The willingness of some Turkish politicians and high-ranking members of the security forces to counter the Islamic State is also in doubt. In early February, more than 10 high-profile Islamic State members — including the “emir” of Diyarbakir and militants who had been involved in bombing attacks in Istanbul, Ankara, and Gaziantep — were abruptly released by judges. In many cases, Turkish intelligence officials who did not see the group as the primary threat pressured the judiciary to let dangerous suspects go despite the fact that prosecutors had sought extremely long prison sentences for them. Since Turkey has been accused of recruiting thousands of former Islamic State fighters to attack Kurds in Syria, some speculate that the release of Islamic State members without explanation could be the result of a backdoor deal with the Turkish intelligence service. (One of us left the Turkish police force out of a refusal to work with President Recep Tayyip Erdogan’s government and allow foreign fighters to pass through the southern Turkish city of Sanliurfa.)

Over the past decade, Turkey has slowly developed into a country with dense pockets of support for Salafi jihadi groups, including the Islamic State and al Qaeda, in major cities, towns, and villages along the Turkish border with Iraq and Syria. Domestic stability in Turkey will hinge on radicalization trends, how varying degrees of support for jihad among the Turkish population (and growing refugee population) manifest themselves in the future, and on the intensity of the transnational Kurdish insurgency.

The threat posed by the Islamic State has been compounded by Erdogan’s purges after the failed July 2016 coup that replaced the counterterrorism and intelligence forces, including the police, gendarmes, and portions of the military. As a result, relatively inexperienced and untrained recruits have been tasked with managing counterterrorism operations against a sophisticated adversary.

Another issue is Erdogan’s priorities, which primarily revolve around consolidating power and continuing to purge any suspected collaborators in the 2016 coup attempt, as well as battling Kurdish militants, including the Kurdistan Workers’ Party (PKK) and its allies in Syria, the People’s Protection Units (YPG). The Turkish military’s recent incursion into Afrin in northern Syria is a prime example of this.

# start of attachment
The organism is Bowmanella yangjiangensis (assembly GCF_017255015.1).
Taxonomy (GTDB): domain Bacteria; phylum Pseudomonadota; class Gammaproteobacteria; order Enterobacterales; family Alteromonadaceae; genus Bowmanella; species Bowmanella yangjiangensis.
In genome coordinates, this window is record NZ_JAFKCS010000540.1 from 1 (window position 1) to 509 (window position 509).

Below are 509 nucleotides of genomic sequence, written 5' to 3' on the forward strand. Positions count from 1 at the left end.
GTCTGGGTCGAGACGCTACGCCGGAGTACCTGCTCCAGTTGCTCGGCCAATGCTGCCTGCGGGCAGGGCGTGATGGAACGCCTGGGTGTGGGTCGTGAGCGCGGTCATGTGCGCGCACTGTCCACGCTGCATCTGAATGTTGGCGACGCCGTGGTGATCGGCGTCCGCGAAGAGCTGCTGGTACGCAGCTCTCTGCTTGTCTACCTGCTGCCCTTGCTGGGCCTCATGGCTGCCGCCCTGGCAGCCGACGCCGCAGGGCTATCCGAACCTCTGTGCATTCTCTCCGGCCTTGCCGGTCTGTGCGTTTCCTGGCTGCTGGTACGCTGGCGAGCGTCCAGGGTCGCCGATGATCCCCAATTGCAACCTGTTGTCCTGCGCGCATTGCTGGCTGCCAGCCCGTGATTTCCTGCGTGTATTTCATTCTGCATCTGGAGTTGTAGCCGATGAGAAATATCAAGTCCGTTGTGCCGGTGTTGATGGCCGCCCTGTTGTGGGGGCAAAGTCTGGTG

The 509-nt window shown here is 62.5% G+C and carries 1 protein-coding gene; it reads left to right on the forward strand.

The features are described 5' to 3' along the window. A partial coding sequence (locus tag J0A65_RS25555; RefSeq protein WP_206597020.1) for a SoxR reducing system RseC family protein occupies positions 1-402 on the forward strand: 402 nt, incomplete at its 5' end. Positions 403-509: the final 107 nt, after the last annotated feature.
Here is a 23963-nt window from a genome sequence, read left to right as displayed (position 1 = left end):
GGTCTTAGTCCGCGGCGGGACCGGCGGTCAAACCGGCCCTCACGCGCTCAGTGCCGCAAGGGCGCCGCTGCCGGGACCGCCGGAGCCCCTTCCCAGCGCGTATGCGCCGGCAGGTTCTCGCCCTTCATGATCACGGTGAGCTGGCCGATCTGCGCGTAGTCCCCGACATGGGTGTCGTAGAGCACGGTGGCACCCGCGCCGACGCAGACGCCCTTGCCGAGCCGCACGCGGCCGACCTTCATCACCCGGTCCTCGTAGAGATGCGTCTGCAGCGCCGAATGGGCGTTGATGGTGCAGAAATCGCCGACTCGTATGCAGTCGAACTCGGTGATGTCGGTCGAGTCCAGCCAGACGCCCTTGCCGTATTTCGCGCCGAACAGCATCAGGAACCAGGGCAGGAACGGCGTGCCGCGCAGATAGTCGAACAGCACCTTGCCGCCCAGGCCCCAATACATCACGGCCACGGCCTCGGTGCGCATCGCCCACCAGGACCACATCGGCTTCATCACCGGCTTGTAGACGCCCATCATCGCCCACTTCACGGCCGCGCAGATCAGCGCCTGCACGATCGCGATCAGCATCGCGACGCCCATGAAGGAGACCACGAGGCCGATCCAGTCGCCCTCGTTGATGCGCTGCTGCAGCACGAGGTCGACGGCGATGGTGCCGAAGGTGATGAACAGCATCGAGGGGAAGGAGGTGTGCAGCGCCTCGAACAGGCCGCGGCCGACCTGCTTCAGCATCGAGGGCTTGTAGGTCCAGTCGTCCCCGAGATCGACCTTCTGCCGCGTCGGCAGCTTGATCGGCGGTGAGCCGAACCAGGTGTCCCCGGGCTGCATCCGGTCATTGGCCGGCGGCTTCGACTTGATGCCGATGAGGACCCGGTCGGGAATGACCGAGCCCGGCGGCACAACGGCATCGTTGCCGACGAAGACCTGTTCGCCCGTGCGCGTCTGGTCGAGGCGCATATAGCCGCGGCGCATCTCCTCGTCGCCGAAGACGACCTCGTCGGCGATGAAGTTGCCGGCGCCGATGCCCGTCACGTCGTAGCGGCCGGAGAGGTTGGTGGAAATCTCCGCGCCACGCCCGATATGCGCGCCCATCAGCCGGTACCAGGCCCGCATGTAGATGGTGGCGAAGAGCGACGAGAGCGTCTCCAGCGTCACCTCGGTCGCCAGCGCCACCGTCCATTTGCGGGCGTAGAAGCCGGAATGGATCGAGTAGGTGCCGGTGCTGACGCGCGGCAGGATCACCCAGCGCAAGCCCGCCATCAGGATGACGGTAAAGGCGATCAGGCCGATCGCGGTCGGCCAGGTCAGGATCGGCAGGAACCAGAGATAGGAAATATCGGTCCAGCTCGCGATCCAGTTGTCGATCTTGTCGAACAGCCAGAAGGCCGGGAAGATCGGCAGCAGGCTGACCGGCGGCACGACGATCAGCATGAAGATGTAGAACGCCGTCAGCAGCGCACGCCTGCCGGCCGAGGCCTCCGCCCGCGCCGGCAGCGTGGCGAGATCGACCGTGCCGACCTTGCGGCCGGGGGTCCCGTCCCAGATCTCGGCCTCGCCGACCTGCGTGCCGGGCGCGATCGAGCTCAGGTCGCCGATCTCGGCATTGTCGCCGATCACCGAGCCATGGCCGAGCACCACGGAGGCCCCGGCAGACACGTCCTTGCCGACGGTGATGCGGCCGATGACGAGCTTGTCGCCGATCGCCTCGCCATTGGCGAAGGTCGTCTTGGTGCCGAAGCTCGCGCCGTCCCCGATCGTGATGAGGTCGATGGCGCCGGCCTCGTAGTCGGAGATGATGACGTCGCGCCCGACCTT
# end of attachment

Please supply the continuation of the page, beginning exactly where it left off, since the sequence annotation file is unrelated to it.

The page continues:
Despite the fact that the Islamic State has slowly built up its presence in Turkey over the past several years, countering the threat from Islamic State-linked terrorists appears to be low on Erdogan’s agenda. This is especially true when the Islamic State is helping Turkey by fighting against Kurdish groups in Syria, Turkey’s perceived primary enemy, as it has in northern Syria and western Iraq at various points throughout the conflict.

Erdogan’s continuing tolerance of Islamic State fighters on Turkish soil amounts to passive support and tacit approval. The danger posed by these fighters using Turkey as a staging ground could develop into a far more formidable threat than that currently posed by Kurdish terrorism. Tolerating the Islamic State in order to fight the Kurds is therefore a dangerous and myopic policy. It will further strain relations with the European Union and the United States on counterterrorism, cooperation, and visa-free travel. And when the Islamic State reaches a critical mass, it is likely to turn against its host, just as various militants once supported by Pakistan eventually turned their fury against the Pakistani state and its security forces.

When that day comes, harboring extremists will no longer remain viable for Erdogan and his supporters. But at that point it will be too late. Erdogan’s willingness to ignore the threat from the Islamic State may be what ultimately leads to his political demise.

 

Colin P. Clarke is a political scientist at the nonprofit, nonpartisan Rand Corp. and an associate fellow at the International Centre for Counter-Terrorism in The Hague.

Ahmet S. Yayla is an adjunct associate professor at Georgetown University and a former counterterrorism police chief in Turkey.